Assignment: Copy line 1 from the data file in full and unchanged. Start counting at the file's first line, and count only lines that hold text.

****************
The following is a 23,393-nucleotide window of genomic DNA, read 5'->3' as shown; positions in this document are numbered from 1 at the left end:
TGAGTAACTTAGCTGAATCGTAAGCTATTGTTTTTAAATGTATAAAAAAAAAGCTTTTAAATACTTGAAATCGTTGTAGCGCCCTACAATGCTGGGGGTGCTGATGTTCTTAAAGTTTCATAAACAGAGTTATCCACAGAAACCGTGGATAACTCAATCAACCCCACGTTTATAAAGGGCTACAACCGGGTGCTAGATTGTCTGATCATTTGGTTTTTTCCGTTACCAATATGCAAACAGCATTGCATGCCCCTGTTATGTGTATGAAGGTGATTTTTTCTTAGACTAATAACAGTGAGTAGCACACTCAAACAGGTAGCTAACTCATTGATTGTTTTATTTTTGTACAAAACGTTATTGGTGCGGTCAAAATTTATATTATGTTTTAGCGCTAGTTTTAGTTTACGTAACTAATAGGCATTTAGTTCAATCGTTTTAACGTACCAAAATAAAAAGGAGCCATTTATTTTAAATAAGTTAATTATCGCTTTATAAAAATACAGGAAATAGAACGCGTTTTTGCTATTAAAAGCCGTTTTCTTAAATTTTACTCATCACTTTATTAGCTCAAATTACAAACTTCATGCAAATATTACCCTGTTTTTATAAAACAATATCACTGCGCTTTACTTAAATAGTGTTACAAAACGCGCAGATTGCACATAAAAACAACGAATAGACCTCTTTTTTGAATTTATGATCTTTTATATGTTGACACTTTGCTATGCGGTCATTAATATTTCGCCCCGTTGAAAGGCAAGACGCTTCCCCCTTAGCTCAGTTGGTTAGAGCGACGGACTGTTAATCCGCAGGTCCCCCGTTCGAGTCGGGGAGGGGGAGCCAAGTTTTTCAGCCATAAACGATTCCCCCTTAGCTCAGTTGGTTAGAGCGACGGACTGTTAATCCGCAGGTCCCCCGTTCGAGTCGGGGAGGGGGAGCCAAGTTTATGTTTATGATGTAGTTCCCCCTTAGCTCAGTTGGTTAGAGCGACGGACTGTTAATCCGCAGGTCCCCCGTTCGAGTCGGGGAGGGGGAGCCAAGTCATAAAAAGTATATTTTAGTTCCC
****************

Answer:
The following is a 23,393-nucleotide window of genomic DNA, read 5'->3' as shown; positions in this document are numbered from 1 at the left end: